How often do you find yourself getting lost in a video game world? Are you the type to commit a whole map to memory? Recall it as though it were a real place?
Take a seat, this one’s for you.
A moment to set the table, if you’ll allow.
Trevor Rainbolt is a creator that exists in one of my favourite Weird Corners of TikTok. He’s a master at Geoguessr, a game that uses the Google Maps API to show a street view image of a randomly selected location somewhere in the world. The player then takes a guess about where that image was taken by dropping a pin on the map. The game tells them if they were right or wrong, and awards points based on how close they got. Rainbolt has built a following for being able to identify every country in the world from a single still image in an instant, often picking out details like soil colour, road texture, or foliage to confirm his appraisal.
@georainbolt this is borneo island malayisa #geo #geography #geoguessr #geowizard #SephoraConcealers ♬ Richter: Winter 1 – 2012 – Max Richter & Daniel Hope & Raphael Alpermann & Konzerthaus Kammerorchester Berlin & André de Ridder
Geoguessr is free. You can play it here if you want to give it a go.
But maybe you, like me, aren’t as intimately familiar with the real world as you are with the many digital worlds you inhabit on a weekly basis. I’ve said before that, despite living here for over a decade, I know my way around certain Halo maps better than I know my way around the Melbourne CBD. That’s where the Elden Ring version of Geoguessr comes in.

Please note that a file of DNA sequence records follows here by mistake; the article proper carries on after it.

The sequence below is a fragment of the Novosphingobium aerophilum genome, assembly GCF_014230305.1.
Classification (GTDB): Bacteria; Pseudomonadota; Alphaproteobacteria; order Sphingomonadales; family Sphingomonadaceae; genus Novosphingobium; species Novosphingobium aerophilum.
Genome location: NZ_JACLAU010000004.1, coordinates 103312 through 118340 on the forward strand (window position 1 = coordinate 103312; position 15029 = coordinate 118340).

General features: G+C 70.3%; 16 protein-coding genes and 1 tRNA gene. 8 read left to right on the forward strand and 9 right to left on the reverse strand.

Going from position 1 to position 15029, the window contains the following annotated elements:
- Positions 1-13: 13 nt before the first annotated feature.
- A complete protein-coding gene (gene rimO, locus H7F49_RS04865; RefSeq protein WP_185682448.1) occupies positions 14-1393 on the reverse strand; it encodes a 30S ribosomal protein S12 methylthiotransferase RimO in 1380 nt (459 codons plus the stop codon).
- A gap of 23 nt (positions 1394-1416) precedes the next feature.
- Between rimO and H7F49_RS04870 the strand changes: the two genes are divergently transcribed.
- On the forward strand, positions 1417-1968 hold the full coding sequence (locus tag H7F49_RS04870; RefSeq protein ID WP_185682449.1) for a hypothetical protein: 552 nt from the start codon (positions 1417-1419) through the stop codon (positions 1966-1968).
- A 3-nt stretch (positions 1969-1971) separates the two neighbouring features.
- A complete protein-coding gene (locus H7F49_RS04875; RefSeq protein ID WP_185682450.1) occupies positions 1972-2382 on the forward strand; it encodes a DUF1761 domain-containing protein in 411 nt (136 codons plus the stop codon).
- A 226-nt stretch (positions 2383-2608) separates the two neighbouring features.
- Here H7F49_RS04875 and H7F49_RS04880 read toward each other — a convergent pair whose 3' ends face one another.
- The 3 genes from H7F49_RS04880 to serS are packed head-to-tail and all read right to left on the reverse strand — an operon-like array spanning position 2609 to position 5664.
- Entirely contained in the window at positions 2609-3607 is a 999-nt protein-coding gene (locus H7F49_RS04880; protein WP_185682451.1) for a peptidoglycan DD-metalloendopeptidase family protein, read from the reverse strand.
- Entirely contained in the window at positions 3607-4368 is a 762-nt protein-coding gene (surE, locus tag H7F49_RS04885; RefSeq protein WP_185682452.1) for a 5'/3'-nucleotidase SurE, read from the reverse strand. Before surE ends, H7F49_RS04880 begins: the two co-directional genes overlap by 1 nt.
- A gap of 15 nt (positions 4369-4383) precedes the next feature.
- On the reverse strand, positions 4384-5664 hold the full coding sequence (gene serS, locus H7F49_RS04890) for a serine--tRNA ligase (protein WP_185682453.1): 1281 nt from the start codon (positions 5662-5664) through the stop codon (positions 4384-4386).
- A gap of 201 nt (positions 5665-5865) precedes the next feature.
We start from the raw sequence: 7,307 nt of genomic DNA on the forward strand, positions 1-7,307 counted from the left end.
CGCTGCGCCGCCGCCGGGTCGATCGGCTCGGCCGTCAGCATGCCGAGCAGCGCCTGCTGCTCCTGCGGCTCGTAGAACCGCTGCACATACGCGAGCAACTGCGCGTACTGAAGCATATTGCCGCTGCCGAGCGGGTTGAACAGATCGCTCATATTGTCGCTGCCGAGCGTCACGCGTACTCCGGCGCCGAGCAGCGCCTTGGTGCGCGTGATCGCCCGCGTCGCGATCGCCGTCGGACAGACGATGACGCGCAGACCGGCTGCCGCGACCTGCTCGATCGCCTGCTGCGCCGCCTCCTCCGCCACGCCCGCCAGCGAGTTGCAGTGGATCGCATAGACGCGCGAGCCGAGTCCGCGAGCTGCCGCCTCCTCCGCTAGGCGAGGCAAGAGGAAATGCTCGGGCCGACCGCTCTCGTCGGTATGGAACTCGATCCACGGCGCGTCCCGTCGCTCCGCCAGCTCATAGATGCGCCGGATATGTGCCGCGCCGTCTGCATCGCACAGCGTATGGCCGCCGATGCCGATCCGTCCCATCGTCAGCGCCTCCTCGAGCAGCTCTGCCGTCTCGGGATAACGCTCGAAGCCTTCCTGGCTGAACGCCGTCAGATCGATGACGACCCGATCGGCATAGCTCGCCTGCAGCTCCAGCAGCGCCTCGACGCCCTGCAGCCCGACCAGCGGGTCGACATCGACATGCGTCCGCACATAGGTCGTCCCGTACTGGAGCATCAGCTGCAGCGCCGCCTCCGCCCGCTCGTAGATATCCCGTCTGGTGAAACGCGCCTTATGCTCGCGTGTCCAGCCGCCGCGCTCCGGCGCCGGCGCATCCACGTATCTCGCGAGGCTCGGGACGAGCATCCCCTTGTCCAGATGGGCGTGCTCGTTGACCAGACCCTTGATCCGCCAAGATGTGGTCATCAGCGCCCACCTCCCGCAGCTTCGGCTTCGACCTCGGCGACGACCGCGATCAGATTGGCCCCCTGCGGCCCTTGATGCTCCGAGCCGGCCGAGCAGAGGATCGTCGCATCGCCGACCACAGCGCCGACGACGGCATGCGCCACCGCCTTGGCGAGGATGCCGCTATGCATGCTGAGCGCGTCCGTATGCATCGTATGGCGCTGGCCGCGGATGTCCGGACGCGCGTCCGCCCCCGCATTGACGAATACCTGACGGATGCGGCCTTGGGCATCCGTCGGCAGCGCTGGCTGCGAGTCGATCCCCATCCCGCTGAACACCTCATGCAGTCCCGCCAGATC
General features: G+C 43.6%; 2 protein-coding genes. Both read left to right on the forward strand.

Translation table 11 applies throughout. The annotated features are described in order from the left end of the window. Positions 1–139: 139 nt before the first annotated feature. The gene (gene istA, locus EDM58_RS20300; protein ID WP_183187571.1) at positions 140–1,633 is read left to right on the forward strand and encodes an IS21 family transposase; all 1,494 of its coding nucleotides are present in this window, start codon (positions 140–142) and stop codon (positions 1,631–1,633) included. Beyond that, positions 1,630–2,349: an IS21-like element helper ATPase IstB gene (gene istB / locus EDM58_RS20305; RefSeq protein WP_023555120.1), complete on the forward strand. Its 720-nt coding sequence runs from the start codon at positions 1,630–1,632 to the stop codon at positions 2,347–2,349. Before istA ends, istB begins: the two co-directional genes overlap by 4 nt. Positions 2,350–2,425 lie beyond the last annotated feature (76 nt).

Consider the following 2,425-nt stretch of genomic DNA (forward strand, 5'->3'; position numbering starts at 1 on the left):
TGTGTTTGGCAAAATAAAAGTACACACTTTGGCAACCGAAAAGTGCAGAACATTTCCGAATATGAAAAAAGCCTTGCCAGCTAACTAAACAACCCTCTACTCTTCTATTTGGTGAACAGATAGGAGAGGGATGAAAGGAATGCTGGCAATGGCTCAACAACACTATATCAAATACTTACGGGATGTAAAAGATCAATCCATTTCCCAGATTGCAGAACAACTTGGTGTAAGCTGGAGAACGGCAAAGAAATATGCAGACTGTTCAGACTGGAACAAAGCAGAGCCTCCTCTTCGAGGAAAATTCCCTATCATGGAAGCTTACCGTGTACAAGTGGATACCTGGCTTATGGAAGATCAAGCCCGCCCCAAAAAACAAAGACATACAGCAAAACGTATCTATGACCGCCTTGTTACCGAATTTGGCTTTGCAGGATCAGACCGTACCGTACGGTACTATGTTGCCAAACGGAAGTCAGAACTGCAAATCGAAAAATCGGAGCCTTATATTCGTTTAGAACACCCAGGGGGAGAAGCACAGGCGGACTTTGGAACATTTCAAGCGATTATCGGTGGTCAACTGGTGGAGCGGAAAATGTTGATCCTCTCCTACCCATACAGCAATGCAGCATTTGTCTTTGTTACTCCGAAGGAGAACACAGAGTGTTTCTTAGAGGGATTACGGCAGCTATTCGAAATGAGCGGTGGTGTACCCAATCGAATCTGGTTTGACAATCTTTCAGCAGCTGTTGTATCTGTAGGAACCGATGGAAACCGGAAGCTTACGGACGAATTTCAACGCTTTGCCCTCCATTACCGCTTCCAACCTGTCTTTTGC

LostGamer.io is a platform specifically for getting lost in the maps from your favourite games. It takes the maps for popular video games and turns them into a Geoguessr-like, complete with Google Maps-style interface. There’s a Breath of the Wild version, a Genshin Impact version, Skyrim, World of Warcraft and Fortnite, with titles like Final Fantasy XIV and Red Dead Redemption 2 still to come. Some, like the Fortnite guesser, are fairly easy if you play regularly — the maps just aren’t that big, and you get to know them as a shorthand.
But Elden Ring is a special case, both home to a huge map that dwarfs anything From Software has ever created before and the kind of game that carves every hill and stone into the player’s memory.
You can play LostGamer in your browser on your phone, tablet or desktop. You can set your game of Elden Ring Geoguessr up according to how many rounds you want, if there’s a time limit. You can set how much the player can interact with the image they’re given — can they zoom or pan the camera? You can even opt to play multiplayer by passing the controls (or phone/tablet) around. It makes you realise just how much information you can pull from just one image, even with the little guides the game gives you. Can I see snowy mountains in the background? Am I overlooking the ocean? What direction are we facing? What do the trees look like? How far are we from the Erdtree? Can we see it at all? Make a guess. See how close you got.
It’s such a simple idea, and yet I could absolutely lose hours to it. I played five rounds while I was writing this piece. There’s a strange feeling of accomplishment when you get it right.
Anyway, get around it. You can play the Elden Ring LostGamer.io map guesser right here.
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